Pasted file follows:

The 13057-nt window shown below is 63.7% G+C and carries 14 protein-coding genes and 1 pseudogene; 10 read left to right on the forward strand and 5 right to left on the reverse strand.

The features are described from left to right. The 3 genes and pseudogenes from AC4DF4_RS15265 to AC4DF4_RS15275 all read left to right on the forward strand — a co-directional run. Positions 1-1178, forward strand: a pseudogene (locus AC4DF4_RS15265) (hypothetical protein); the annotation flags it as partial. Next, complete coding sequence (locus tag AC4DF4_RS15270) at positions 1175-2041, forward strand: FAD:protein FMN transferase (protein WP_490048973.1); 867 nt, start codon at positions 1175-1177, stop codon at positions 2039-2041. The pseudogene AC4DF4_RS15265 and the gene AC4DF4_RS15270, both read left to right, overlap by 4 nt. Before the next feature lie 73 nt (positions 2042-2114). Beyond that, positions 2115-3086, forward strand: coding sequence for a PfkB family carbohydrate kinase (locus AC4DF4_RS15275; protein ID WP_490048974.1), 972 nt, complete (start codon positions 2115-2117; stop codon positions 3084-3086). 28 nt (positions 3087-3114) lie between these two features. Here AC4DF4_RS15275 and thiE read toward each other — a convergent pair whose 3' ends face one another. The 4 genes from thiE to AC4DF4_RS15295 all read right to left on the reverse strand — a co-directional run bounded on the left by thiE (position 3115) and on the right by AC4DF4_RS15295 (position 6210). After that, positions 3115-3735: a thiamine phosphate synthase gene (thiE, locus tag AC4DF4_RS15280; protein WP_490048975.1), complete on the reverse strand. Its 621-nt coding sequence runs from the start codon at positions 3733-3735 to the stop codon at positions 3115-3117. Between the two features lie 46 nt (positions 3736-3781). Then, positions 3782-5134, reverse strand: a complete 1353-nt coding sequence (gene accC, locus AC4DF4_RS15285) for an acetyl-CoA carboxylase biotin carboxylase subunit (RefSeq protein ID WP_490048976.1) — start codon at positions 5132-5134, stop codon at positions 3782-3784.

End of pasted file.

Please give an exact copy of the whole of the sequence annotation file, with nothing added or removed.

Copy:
The 13057-nt window shown below is 63.7% G+C and carries 14 protein-coding genes and 1 pseudogene; 10 read left to right on the forward strand and 5 right to left on the reverse strand.

The features are described from left to right. The 3 genes and pseudogenes from AC4DF4_RS15265 to AC4DF4_RS15275 all read left to right on the forward strand — a co-directional run. Positions 1-1178, forward strand: a pseudogene (locus AC4DF4_RS15265) (hypothetical protein); the annotation flags it as partial. Next, complete coding sequence (locus tag AC4DF4_RS15270) at positions 1175-2041, forward strand: FAD:protein FMN transferase (protein WP_490048973.1); 867 nt, start codon at positions 1175-1177, stop codon at positions 2039-2041. The pseudogene AC4DF4_RS15265 and the gene AC4DF4_RS15270, both read left to right, overlap by 4 nt. Before the next feature lie 73 nt (positions 2042-2114). Beyond that, positions 2115-3086, forward strand: coding sequence for a PfkB family carbohydrate kinase (locus AC4DF4_RS15275; protein ID WP_490048974.1), 972 nt, complete (start codon positions 2115-2117; stop codon positions 3084-3086). 28 nt (positions 3087-3114) lie between these two features. Here AC4DF4_RS15275 and thiE read toward each other — a convergent pair whose 3' ends face one another. The 4 genes from thiE to AC4DF4_RS15295 all read right to left on the reverse strand — a co-directional run bounded on the left by thiE (position 3115) and on the right by AC4DF4_RS15295 (position 6210). After that, positions 3115-3735: a thiamine phosphate synthase gene (thiE, locus tag AC4DF4_RS15280; protein WP_490048975.1), complete on the reverse strand. Its 621-nt coding sequence runs from the start codon at positions 3733-3735 to the stop codon at positions 3115-3117. Between the two features lie 46 nt (positions 3736-3781). Then, positions 3782-5134, reverse strand: a complete 1353-nt coding sequence (gene accC, locus AC4DF4_RS15285) for an acetyl-CoA carboxylase biotin carboxylase subunit (RefSeq protein ID WP_490048976.1) — start codon at positions 5132-5134, stop codon at positions 3782-3784.